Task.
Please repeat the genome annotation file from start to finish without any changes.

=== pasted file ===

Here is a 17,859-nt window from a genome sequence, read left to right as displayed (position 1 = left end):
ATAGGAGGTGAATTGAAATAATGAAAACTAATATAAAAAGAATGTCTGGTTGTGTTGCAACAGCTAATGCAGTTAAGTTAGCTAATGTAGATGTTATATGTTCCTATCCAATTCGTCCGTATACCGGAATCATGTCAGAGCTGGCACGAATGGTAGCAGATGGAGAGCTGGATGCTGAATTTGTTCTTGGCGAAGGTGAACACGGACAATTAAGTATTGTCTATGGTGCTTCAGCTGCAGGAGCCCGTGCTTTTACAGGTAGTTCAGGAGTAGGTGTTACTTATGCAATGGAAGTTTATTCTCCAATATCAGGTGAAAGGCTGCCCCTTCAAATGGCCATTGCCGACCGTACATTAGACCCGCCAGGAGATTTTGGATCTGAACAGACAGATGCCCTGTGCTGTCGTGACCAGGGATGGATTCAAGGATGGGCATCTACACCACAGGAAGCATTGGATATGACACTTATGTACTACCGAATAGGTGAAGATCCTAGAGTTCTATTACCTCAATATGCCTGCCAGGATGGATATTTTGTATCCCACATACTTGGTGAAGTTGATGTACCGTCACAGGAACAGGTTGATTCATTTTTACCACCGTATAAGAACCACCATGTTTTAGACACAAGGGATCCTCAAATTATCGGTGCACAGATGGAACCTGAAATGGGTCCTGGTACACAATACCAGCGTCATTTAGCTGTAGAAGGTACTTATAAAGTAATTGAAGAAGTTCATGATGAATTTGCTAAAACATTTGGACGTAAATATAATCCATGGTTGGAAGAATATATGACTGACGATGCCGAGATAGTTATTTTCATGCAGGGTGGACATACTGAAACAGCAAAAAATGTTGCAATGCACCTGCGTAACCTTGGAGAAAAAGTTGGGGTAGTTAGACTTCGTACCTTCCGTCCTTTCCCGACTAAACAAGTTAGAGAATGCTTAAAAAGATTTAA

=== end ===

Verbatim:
Here is a 17,859-nt window from a genome sequence, read left to right as displayed (position 1 = left end):
ATAGGAGGTGAATTGAAATAATGAAAACTAATATAAAAAGAATGTCTGGTTGTGTTGCAACAGCTAATGCAGTTAAGTTAGCTAATGTAGATGTTATATGTTCCTATCCAATTCGTCCGTATACCGGAATCATGTCAGAGCTGGCACGAATGGTAGCAGATGGAGAGCTGGATGCTGAATTTGTTCTTGGCGAAGGTGAACACGGACAATTAAGTATTGTCTATGGTGCTTCAGCTGCAGGAGCCCGTGCTTTTACAGGTAGTTCAGGAGTAGGTGTTACTTATGCAATGGAAGTTTATTCTCCAATATCAGGTGAAAGGCTGCCCCTTCAAATGGCCATTGCCGACCGTACATTAGACCCGCCAGGAGATTTTGGATCTGAACAGACAGATGCCCTGTGCTGTCGTGACCAGGGATGGATTCAAGGATGGGCATCTACACCACAGGAAGCATTGGATATGACACTTATGTACTACCGAATAGGTGAAGATCCTAGAGTTCTATTACCTCAATATGCCTGCCAGGATGGATATTTTGTATCCCACATACTTGGTGAAGTTGATGTACCGTCACAGGAACAGGTTGATTCATTTTTACCACCGTATAAGAACCACCATGTTTTAGACACAAGGGATCCTCAAATTATCGGTGCACAGATGGAACCTGAAATGGGTCCTGGTACACAATACCAGCGTCATTTAGCTGTAGAAGGTACTTATAAAGTAATTGAAGAAGTTCATGATGAATTTGCTAAAACATTTGGACGTAAATATAATCCATGGTTGGAAGAATATATGACTGACGATGCCGAGATAGTTATTTTCATGCAGGGTGGACATACTGAAACAGCAAAAAATGTTGCAATGCACCTGCGTAACCTTGGAGAAAAAGTTGGGGTAGTTAGACTTCGTACCTTCCGTCCTTTCCCGACTAAACAAGTTAGAGAATGCTTAAAAAGATTTAA